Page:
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If Henry's speech had reflected a consensus, there would have been no need to make it. His speech was aimed at persuading the majority of the Virginia House members to raise a militia. While revolutionary sentiment ran high in Virginia, there was far from a consensus for resisting the British with armed force. Indeed, this speech was given more than a month before the events of Lexington and Concord, and at this point, most Virginians, including such luminaries as Peyton Randolph and Landon Carter, still counseled moderation. The real tipping point for Virginia revolutionaries came after Lexington and Concord, in November 1775, when the governor, the earl of Dunmore, issued a proclamation promising freedom to slaves that agreed to join him in suppressing the rebellion. This accelerated the formation of the revolutionary committees and militia that pushed the revolution forward in the colony. But even at the height of the war, as historians Woody Holton and Michael McDonnell have shown, little consensus existed. As McDonnell puts it, especially in the western counties, "disaffection and discontent in Virginia at times reached critical proportions," especially when patriot leaders "persuade, entice, or coerce men into military service." While the divisions in Virginia were never as pronounced, or bloody, as they were in North and South Carolina, it is difficult to say that a consensus for revolution existed in the colony. There was a significant Loyalist population as well as a large group of common people who simply hoped the struggle would pass them by. While increasing numbers of Virginians from all levels of society would have heartily agreed with Henry at the time of his speech, he was still viewed by most as a radical and a firebrand.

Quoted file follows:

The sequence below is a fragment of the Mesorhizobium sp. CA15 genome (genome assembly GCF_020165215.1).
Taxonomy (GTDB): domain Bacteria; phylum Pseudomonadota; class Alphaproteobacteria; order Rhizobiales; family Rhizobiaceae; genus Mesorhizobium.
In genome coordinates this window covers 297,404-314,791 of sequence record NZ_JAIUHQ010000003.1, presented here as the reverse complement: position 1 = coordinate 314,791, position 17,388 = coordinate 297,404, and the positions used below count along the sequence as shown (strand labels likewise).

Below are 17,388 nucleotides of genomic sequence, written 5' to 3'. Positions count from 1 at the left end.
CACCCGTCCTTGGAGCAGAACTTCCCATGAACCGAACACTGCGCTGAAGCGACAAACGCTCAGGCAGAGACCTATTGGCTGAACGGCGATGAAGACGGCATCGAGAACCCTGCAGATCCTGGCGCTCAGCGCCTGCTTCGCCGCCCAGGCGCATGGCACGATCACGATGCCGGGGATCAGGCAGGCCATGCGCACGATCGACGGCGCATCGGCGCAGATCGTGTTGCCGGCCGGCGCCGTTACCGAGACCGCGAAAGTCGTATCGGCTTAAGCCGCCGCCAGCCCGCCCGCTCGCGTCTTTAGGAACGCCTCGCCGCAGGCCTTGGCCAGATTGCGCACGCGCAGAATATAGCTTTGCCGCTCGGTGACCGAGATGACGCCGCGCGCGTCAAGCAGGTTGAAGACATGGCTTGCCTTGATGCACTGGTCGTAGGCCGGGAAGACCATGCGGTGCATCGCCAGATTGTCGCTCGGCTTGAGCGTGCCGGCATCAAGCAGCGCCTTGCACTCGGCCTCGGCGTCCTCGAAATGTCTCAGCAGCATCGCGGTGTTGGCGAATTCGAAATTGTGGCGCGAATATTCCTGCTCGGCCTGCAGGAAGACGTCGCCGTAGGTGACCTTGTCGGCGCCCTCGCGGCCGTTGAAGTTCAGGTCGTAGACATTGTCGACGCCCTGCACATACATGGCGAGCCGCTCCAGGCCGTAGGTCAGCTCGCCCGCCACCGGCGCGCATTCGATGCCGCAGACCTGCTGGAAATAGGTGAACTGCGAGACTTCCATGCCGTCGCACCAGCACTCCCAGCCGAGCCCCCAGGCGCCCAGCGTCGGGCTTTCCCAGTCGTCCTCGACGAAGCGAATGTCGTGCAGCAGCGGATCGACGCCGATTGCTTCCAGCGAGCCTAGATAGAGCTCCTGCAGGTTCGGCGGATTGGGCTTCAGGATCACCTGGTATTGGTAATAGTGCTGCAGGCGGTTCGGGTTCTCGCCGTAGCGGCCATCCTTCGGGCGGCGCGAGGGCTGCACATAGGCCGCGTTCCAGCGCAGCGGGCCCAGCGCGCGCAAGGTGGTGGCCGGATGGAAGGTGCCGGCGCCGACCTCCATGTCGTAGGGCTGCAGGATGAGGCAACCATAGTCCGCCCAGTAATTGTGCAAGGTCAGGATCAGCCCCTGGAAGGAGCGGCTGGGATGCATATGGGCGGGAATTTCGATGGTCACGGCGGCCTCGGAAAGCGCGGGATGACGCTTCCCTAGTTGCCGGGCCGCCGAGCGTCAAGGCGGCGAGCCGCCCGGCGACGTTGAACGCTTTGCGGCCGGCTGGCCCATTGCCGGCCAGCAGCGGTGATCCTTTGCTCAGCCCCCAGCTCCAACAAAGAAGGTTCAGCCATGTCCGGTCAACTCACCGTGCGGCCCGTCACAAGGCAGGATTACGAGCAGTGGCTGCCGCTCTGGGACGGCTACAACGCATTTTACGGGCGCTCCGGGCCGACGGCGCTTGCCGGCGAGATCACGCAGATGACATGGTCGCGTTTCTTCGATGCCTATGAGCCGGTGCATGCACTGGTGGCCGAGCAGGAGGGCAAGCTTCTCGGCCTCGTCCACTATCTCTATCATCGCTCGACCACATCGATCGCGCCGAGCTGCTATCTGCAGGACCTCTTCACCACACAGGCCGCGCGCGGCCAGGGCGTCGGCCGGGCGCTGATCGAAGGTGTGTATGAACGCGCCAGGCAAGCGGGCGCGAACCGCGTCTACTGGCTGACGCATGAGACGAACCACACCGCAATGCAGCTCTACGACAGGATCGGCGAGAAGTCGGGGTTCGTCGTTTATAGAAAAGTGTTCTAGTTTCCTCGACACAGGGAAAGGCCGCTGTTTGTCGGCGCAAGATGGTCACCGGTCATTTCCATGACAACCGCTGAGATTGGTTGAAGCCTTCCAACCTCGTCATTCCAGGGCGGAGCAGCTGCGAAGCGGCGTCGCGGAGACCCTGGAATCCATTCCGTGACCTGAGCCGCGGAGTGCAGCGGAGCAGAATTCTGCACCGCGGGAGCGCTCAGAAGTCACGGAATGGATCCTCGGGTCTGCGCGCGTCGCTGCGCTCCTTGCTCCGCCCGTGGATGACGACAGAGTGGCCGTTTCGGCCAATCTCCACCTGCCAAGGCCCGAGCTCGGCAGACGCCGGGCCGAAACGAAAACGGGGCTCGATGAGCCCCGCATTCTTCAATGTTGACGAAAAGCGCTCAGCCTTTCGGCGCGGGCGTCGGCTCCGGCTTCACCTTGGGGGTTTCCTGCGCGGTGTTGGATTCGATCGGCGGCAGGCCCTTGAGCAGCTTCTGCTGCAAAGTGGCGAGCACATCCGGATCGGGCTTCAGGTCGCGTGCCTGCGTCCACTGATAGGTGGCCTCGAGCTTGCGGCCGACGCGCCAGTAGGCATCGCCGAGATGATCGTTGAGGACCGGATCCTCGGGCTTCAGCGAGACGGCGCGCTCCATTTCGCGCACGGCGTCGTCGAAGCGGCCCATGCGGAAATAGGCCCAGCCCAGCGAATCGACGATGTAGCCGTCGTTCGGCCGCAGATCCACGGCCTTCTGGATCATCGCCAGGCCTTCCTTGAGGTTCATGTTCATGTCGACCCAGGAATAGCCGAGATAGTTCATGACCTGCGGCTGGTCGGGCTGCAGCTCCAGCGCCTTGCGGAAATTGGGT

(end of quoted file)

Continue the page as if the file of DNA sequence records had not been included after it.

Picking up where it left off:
The sources I used for the above are both important works in the historiography of revolutionary Virginia, and the Revolution as a whole. The first is Michael McDonnell, The Politics of War: Race, Class, and Conflict in Revolutionary Virginia (Chapel Hill, NC: University of North Carolina Press, 2007) and the second is Woody Holton, Forced Founders: Indians, Debtors, Slaves, and the Making of the American Revolution in Virginia (Chapel Hill, NC: University of North Carolina Press, 1999). Basically, they emphasize the contested nature of the Revolution in Virginia, especially when one looks outside the planter class.
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